Many runners take exceptional care of their bodies: they are diligent about doing all the right things, fine tuning their running performance. That said small deviations in joint alignment or poor muscle activation can contribute to pain and decreased running efficiency. How? The repetitive strain of training, racing etc. means high reps, sometimes at high intensity over a long period of time. This process can eventual lead to a breakdown in soft tissues. Diligent stretching, foam roller work, strength training, diet/nutrition and rest are all good injury preventative habits for runners. What do you do when you still have recurrent hamstring pain even when you do diligent prehab?
Hamstring pain is a common complaint of runners. They typically come into my office saying their hamstrings are “tight”, they’ve been stretching but the pain persists. There are several reasons why anyone would have hamstring pain, the big red flag is sciatica and lumbar spine dysfunction, sacroiliac dysfunction is another red flag injury. Ruling these out is an important first step in the assessment process.
Muscle “tightness” is not a predictor of pain, in fact I prefer to see some hamstring stiffness in runners, too much hamstring mobility is not good for long distance runners. A range of motion test is more than measuring angles: I listen to knee/hip joint, nerve and soft tissue movement with my hands. If movement of all these tissues is adequate then it’s onto other tests to determine muscle function.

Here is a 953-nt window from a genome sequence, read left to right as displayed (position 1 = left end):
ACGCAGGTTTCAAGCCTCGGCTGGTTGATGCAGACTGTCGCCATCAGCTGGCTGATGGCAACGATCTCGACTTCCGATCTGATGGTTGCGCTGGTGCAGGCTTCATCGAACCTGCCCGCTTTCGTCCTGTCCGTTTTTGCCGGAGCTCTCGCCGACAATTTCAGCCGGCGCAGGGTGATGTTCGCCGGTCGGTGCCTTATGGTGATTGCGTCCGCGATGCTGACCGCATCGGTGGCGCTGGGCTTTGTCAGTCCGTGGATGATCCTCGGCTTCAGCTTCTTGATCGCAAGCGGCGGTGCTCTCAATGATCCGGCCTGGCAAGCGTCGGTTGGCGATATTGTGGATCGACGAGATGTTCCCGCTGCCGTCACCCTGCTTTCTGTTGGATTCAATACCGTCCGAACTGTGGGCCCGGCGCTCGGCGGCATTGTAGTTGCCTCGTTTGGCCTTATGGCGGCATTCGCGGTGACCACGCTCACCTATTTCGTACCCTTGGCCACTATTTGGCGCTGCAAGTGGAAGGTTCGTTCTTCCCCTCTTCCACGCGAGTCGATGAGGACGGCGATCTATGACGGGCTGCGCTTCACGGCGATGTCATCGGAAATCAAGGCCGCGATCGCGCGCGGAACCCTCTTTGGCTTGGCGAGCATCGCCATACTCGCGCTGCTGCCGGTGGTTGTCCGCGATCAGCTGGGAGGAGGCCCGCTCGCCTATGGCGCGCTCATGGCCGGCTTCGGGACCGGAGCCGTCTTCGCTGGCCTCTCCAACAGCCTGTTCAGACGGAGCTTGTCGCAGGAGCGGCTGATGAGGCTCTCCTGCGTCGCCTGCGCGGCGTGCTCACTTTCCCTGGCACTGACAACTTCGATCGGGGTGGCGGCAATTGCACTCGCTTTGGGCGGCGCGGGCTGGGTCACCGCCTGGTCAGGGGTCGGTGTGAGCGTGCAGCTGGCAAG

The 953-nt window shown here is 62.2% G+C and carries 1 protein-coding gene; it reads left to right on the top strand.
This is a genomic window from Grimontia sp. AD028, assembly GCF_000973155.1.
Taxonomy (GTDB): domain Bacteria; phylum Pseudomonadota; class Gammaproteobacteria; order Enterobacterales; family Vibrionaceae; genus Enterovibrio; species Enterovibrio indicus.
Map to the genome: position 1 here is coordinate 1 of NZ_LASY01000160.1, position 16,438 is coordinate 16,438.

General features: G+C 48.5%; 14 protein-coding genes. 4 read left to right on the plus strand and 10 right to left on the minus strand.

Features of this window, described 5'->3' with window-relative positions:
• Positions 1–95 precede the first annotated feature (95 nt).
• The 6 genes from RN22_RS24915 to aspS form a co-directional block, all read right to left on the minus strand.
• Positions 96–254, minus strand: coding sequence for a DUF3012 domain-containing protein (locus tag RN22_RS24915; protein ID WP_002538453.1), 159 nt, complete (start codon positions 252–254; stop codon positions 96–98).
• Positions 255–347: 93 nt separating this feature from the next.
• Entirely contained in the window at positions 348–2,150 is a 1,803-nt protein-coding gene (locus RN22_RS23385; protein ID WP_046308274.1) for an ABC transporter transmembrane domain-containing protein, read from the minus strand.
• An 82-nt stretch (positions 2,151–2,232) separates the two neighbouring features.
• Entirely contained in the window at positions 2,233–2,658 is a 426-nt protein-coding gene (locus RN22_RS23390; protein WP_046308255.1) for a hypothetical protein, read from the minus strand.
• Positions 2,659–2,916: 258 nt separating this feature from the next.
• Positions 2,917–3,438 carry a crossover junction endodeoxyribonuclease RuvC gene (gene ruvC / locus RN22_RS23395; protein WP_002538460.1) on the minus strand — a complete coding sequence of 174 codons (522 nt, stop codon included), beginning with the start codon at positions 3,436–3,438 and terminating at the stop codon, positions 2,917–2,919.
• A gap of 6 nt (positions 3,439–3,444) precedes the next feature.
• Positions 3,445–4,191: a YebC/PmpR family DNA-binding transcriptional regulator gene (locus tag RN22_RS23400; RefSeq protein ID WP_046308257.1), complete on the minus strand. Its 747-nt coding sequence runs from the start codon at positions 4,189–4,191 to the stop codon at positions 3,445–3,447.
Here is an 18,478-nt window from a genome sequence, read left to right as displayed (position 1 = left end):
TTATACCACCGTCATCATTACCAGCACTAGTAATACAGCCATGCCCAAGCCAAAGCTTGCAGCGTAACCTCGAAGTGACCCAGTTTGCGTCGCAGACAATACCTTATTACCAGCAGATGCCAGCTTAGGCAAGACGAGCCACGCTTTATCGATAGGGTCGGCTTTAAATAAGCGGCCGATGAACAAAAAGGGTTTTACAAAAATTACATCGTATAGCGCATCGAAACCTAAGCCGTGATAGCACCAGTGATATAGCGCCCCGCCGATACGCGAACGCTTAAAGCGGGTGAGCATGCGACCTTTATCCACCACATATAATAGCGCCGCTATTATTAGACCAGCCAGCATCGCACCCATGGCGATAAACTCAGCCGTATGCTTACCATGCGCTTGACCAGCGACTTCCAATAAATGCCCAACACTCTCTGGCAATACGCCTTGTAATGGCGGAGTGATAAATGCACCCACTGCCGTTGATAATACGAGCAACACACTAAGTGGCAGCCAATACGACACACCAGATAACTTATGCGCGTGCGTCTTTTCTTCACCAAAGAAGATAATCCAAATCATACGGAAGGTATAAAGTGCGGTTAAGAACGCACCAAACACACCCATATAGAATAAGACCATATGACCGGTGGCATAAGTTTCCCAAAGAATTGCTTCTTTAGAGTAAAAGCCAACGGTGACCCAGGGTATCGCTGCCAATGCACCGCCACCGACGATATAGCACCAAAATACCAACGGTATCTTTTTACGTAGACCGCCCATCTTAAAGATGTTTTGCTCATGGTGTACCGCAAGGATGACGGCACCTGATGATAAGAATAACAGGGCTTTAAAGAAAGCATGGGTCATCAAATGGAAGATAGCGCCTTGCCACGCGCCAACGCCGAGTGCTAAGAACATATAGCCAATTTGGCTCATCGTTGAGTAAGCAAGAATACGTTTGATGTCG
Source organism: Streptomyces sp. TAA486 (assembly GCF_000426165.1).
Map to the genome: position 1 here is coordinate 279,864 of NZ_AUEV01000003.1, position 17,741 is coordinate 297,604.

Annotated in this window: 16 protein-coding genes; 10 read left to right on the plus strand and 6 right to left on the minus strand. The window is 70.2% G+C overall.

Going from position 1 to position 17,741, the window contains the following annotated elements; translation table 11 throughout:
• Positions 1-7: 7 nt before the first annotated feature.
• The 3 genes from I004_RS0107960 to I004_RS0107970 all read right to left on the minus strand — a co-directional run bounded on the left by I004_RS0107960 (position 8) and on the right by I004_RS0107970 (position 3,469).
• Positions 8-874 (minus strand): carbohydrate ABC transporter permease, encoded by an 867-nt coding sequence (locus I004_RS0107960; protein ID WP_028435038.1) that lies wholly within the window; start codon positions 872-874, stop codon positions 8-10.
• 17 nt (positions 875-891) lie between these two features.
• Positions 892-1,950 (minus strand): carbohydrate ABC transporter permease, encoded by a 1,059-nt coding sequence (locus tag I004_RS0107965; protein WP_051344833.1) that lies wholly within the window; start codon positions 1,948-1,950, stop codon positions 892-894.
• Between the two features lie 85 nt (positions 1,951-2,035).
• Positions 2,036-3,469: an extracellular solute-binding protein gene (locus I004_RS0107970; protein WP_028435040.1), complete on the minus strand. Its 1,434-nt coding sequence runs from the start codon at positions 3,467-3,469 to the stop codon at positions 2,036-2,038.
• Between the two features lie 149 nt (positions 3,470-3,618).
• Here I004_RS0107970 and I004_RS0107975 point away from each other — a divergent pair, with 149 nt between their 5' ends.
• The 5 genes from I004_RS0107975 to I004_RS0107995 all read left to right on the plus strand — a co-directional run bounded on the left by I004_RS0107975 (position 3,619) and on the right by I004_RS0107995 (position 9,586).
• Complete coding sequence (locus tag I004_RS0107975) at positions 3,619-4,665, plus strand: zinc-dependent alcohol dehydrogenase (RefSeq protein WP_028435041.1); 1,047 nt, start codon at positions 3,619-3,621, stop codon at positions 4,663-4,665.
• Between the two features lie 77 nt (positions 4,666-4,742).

Muscles work in concert to produce movement, individual muscles can be injured (strain) and individual muscles can be weak as well, it all depends on what muscle: what does it do and where in the body is it located. The hamstrings are a group of three muscles, they span both the hip and knee joint contributing to hip extension and knee flexion. They work in concert with the gluteus maximus to to produce hip extension (leg goes behind body). They work with the gastrocnemius (calf) muscle to flex the knee. The hamstrings also slow down the forward swing of the leg. Sprinting can be hard on the hamstrings: the rapid, forceful forward swing of sprinting is typically when and how the hamstrings are torn or spasm.
Since the hamstrings work in concert with these other muscles it is important to assess muscle firing (contraction) patterns. With certain cases of hamstring pain it is not uncommon to find that the gluteus maximus is not firing in conjunction with the hamstrings to produce hip extension. In these cases the hamstrings will often cramp with exercise since they are bearing a heavier movement load. In other words the gluteus maximus should be helping the hamstrings and they aren’t.
In the cases where I find an under active gluteus maximus the focus shifts from addressing pain to re educating the gluteus maximus to fire appropriately in conjunction with the hamstrings. Specific “reactivation” exercises combined with gait re – training is usually very successful in reducing pain/cramping. In the process of activating the gluteus maximus the runner will improve their running mechanics and stride. Hill running will be much more efficient with stronger glutes.
Changing how someone activates their muscles or changing how they run is not an easy task however. Some athletes are better than others at listening to their body, doing the exercises and making mechanical corrections. It takes focus and discipline to listen to the body and turn switches on that were previously shut off.